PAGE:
Windows optimize

Find unused computer accounts in Active Directory with dsquery

Bill Detwiler shows you how to find stale AD computer accounts using dsquery and suggest ways to handle the ones you uncover.

Over time, stale computer accounts can accumulate in Active Directory. And whether they're old employee machines that are no longer used or servers that you've retired, letting these accounts sit around in Active Directory can not only clutter up your OUs but also create a security hole.

Removing old, unused computer accounts should be on every Windows admin's Active Directory housekeeping list. During this week's episode of TR Dojo, I show you how to identify potentially stale computer accounts with dsquery and show you how to handle the ones you find.

Check out the following TR Dojo episodes for more Active Directory tips:

For those who prefer text to video, click the View Transcript link below the video player window or check out Rick Vanover's article, "Identify stale Active Directory computer accounts with dsquery," on which this video is based.

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About

Bill Detwiler is Managing Editor of TechRepublic and Tech Pro Research and the host of Cracking Open, CNET and TechRepublic's popular online show. Prior to joining TechRepublic in 2000, Bill was an IT manager, database administrator, and desktop supp...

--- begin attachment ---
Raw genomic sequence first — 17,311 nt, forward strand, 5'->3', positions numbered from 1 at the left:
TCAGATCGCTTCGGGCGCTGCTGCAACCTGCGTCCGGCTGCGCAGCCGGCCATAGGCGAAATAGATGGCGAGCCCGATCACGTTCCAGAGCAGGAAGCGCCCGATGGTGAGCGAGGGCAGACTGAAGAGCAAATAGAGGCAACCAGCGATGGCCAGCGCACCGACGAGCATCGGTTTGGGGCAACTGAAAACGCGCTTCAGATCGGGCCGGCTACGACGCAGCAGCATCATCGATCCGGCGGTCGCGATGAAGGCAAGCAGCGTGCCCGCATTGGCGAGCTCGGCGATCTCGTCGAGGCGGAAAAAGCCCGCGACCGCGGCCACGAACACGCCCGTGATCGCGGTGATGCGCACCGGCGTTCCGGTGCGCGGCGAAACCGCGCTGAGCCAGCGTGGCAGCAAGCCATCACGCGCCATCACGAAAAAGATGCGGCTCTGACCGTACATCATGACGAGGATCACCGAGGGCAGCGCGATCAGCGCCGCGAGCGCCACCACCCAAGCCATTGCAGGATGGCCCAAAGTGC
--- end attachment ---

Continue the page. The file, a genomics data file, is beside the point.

5 comments
rgnambiar
rgnambiar

Hi, I am not able to delete the stale computer from my domain by using the below dsquery command. dsquery computer –inactive 468 | dsrm –noprompt Please help me out in deleting the stale computer

albayaaabc
albayaaabc

so mazing toll on ms dos but we need to see more application on it for windows7 hope anice day Mr.

user support
user support

Thanks for the blog. Unfortunately, we are still on Windows XP so I got the follwing message C:\>dsquery computer -inactive 8 dsquery failed:`8' is an unknown parameter. type dsquery /? for help. C:\> C:\>disquery /? 'disquery' is not recognized as an internal or external command, operable program or batch file. Most IT employees in our shop used to find dormant accounts by accident. Scans for dormant accounts and machines were done on an intermittant basis using Hyena software. Today, dormant accounts are minimal, only occurring when temp employees leave unexpectedly. Our remote users have security software that requires them to connect to the network once a week or be locked out.